Routt County commissioners table guest ranch plan

Officials say Sweetwood Ranch proposal doesn't fit county regulations

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— Ryan Wood, of Sweetwood Ranch, spoke passionately Tuesday about his vision for translating the business plan of a Napa Valley winery onto his Elk River beef operation. But at the end of the afternoon, the Routt County Board of Commissioners couldn’t see a way to make his plans fit county regulations.

Ultimately, the commissioners voted unanimously to table indefinitely Wood’s request for a special-use permit to operate a guest ranch that would host special events.

“You have a great vision. There’s no doubt about that,” Commissioner Diane Mitsch Bush told Wood. “The devil is in the details. And right now, we have regulations,” and what Wood wants to do may not fit within them. “If we table this, then we can discuss it further and work out the details.

“I feel badly that this got tabled and tabled again. We also need to be talking about how we can change some of those regulations.”

Wood told the commissioners he wanted to create a guest ranch based on the model of a California winery with its own vineyard as well as a bed and breakfast and a commercial kitchen that turns out gourmet dinners served on the premises.

“I don’t want to be a traditional dude ranch where we give traditional trail rides and slap a big 20-ounce steak on someone’s plate and sing over a campfire,” Wood said. “This is bigger than that. I’m in the beef business. I’m trying to tell a story. There is a revolution coming in connecting people with their food. In Napa Valley (California), people visit vineyards and see how wine is made, and they have a chance to have a dinner and taste the wines, and they’re branded by that experience, and they go home, and they want to order a case of that wine.

“What I’m proposing is no different than that. This is an opportunity to host people to experience our product and be branded by that. It’s marketing. And it’s in the dictionary definition of agriculture. To me agriculture is a cycle, and I want to complete the cycle. It’s what I’m passionate about.”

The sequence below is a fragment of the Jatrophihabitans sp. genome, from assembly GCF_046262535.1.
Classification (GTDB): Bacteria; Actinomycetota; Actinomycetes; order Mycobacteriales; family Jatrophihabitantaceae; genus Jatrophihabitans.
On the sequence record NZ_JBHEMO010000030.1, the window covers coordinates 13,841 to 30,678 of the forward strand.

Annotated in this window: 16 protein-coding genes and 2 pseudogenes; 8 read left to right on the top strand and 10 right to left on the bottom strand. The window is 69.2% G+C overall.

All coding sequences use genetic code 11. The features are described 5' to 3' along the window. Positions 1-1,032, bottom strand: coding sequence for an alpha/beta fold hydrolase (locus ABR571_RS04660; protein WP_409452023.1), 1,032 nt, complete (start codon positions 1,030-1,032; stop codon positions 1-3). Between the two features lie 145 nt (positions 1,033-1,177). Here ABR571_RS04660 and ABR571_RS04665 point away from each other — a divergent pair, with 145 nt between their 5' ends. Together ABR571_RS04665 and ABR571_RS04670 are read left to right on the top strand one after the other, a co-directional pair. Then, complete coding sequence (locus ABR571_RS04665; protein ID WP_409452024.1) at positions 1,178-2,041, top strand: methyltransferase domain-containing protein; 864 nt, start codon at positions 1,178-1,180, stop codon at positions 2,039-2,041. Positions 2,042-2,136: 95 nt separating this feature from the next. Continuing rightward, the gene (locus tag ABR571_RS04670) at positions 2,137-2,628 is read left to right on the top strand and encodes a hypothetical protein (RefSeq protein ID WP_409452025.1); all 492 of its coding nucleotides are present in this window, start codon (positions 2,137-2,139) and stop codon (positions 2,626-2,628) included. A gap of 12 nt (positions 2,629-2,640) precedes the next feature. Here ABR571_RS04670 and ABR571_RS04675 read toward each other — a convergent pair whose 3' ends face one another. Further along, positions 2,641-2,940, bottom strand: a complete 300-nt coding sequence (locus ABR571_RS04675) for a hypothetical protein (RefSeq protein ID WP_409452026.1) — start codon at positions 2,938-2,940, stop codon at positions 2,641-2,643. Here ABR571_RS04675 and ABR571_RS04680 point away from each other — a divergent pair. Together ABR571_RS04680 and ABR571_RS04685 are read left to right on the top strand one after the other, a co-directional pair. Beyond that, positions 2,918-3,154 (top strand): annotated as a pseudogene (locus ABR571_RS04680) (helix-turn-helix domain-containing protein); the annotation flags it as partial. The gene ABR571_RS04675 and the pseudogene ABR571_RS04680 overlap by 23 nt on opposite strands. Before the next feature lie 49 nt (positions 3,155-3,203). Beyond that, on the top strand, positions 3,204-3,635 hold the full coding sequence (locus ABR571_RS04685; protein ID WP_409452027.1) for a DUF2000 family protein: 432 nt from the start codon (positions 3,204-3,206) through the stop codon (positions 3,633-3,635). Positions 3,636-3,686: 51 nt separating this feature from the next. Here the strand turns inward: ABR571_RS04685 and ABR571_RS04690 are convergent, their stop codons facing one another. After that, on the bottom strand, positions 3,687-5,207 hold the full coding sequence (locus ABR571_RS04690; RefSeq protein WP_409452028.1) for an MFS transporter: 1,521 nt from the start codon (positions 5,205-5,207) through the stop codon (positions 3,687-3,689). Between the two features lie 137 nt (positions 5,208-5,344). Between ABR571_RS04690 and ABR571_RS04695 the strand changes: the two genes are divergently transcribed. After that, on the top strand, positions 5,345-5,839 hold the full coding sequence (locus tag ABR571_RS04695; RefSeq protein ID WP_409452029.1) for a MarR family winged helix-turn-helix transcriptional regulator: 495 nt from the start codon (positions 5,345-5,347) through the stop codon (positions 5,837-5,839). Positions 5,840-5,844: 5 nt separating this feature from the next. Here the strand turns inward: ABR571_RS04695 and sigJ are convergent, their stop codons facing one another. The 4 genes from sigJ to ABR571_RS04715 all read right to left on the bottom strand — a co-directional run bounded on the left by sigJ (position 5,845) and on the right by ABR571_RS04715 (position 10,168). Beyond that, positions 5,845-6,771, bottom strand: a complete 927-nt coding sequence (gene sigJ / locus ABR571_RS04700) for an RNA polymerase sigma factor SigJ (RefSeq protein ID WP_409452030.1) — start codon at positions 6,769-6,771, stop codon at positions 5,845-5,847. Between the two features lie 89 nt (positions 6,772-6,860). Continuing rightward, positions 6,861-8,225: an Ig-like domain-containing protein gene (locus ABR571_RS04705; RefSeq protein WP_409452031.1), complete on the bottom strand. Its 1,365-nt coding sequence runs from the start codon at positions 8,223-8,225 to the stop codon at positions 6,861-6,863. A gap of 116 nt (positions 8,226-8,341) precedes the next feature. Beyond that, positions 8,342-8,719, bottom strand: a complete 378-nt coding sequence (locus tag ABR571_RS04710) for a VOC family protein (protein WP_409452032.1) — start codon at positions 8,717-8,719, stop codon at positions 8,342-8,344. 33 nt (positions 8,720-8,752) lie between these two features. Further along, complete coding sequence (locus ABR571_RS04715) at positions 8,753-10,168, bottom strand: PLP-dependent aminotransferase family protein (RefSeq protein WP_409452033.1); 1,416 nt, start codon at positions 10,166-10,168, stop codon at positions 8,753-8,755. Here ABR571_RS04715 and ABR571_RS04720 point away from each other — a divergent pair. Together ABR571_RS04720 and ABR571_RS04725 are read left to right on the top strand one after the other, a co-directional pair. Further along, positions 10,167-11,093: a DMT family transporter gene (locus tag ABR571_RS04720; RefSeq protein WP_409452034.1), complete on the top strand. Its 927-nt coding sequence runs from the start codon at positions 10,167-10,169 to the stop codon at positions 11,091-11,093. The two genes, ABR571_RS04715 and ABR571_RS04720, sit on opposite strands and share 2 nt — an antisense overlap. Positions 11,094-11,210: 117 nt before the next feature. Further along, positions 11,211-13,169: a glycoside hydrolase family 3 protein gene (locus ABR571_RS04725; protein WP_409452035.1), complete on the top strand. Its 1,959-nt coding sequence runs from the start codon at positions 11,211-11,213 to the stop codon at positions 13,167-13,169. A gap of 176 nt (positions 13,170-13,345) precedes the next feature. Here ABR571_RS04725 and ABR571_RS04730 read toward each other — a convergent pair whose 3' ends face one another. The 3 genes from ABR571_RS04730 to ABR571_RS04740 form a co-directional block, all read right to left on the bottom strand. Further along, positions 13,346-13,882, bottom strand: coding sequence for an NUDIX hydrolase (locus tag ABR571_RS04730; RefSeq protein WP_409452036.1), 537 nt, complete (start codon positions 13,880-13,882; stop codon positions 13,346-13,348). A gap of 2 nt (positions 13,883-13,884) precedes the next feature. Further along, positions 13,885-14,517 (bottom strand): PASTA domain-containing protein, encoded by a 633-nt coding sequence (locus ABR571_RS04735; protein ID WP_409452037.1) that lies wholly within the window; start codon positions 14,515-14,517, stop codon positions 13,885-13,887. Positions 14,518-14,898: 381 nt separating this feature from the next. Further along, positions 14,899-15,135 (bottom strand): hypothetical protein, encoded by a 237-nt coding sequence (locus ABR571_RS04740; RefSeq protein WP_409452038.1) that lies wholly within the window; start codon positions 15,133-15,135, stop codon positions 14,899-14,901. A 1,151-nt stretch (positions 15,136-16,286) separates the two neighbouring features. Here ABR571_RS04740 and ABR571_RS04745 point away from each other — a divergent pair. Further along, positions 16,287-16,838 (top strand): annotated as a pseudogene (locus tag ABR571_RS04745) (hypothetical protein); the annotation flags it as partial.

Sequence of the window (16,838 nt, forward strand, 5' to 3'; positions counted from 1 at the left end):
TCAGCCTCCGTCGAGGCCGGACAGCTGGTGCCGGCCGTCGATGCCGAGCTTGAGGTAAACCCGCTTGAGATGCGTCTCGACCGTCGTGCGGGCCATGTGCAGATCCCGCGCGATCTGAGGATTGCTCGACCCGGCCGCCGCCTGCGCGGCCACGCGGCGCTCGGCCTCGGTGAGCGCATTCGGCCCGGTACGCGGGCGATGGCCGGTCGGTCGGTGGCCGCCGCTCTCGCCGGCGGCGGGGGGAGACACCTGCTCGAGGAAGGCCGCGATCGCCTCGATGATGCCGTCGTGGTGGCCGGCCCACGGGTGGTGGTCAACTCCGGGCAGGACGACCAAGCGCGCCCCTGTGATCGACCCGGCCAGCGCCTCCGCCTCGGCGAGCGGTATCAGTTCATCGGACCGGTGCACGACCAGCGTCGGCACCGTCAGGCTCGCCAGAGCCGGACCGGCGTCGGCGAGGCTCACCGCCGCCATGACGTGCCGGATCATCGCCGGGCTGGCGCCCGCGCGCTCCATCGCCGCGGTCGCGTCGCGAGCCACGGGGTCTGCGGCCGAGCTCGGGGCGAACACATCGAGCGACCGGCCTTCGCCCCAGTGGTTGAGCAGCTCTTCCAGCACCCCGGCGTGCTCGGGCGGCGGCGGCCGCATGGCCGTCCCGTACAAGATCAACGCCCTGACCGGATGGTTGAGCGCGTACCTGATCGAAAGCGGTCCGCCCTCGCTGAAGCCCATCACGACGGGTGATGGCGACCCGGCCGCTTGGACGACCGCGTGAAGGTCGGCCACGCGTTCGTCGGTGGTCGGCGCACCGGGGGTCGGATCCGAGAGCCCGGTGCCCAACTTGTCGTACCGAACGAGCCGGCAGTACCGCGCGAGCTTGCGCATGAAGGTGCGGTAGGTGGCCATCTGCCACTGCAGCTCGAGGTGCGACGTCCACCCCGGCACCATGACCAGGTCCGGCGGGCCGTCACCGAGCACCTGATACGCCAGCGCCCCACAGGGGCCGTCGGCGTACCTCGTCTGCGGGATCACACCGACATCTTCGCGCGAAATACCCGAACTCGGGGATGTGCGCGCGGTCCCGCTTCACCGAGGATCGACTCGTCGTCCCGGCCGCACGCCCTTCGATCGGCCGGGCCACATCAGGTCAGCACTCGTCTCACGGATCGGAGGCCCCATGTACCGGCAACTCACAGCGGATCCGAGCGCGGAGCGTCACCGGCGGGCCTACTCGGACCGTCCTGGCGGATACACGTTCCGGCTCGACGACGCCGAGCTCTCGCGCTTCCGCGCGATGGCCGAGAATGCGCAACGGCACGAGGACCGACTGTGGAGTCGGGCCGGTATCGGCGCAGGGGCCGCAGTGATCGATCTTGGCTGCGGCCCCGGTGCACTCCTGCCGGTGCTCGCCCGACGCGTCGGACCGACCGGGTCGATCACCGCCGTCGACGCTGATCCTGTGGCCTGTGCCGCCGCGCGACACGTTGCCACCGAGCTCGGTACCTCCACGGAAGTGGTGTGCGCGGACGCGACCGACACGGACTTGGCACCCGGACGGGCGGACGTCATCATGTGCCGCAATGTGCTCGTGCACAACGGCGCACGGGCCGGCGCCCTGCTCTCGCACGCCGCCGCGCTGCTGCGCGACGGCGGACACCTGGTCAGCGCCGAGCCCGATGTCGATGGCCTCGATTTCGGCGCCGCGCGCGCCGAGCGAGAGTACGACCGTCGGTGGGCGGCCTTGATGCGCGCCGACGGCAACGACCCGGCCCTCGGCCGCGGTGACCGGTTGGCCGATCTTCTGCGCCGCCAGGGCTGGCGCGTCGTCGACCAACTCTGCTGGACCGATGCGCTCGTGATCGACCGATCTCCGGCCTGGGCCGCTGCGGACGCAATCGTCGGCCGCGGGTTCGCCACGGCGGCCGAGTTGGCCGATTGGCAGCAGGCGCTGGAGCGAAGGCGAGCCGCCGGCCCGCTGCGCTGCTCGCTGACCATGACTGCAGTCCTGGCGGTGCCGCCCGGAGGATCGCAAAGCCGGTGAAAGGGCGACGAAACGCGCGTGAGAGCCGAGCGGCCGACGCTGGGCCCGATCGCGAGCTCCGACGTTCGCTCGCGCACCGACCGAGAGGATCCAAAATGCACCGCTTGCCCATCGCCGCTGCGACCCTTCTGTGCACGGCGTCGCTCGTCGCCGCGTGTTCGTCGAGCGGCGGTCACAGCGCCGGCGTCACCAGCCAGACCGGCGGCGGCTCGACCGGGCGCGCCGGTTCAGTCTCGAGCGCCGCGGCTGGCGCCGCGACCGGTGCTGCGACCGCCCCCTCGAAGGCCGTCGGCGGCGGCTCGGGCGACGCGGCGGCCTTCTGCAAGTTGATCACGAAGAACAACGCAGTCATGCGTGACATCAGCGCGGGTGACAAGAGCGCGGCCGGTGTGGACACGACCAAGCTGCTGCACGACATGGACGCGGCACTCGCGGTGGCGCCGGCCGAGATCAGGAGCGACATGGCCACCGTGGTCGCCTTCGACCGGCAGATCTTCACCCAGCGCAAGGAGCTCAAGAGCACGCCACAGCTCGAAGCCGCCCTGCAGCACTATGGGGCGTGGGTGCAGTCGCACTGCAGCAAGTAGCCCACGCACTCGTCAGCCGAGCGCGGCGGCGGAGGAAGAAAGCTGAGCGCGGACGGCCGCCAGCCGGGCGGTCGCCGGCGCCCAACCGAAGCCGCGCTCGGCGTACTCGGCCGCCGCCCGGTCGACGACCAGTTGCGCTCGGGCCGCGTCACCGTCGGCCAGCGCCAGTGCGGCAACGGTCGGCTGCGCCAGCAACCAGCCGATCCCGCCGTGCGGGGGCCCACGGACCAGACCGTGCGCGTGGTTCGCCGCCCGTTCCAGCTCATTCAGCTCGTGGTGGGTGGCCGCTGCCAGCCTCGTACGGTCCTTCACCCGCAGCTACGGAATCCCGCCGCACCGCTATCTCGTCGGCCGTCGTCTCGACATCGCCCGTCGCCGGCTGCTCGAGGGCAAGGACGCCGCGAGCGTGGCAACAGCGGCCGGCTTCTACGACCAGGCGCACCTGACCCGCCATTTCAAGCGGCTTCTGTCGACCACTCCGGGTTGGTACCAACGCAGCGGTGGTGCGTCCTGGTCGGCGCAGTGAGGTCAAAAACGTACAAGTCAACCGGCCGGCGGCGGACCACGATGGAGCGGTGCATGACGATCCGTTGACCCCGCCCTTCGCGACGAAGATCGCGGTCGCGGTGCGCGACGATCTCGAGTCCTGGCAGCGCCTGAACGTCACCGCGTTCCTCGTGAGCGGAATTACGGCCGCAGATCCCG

Wood’s proposal had been tabled by the Routt County Planning Commission on Feb. 17, but he won its members over and obtained a unanimous recommendation of approval April 7. But after a public hearing that lasted more than three hours Tuesday, Commissioner Nancy Stahoviak bluntly told Wood that his plans did not fit the definition of a guest ranch in the county zoning regulations.

“I have one huge problem,” Stahoviak said. “It’s an application for a guest ranch, and I don’t believe that all of the uses being proposed fit a guest ranch in the subdivision regulations. The definition of a guest ranch is a ranch that boards guests on the ranch and provides recreational opportunities for them on or near the ranch. We have a proposal for providing opportunities for people who are not boarding on the ranch.”

In addition to entertaining as many as 18 overnight guests on the ranch about 5 miles northwest of Steamboat Springs, Wood proposes to host three large events for as many as 200, wedding receptions for example, in his first year and five events in his second year. He also wants to host as many as 10 smaller events of as many as 65 people monthly, including meetings, family gatherings and fundraisers.

More than 55 members of the public turned out Tuesday to tell the commissioners what they think about those plans.

Neighbors speak out

Wood’s neighbors in two subdivisions of 35-acre lots that rim the hills above the bottomland of the ranch on the Elk River have spoken out in opposition, saying the noise of live music and the traffic congestion associated with large parties would disrupt their rural lifestyle.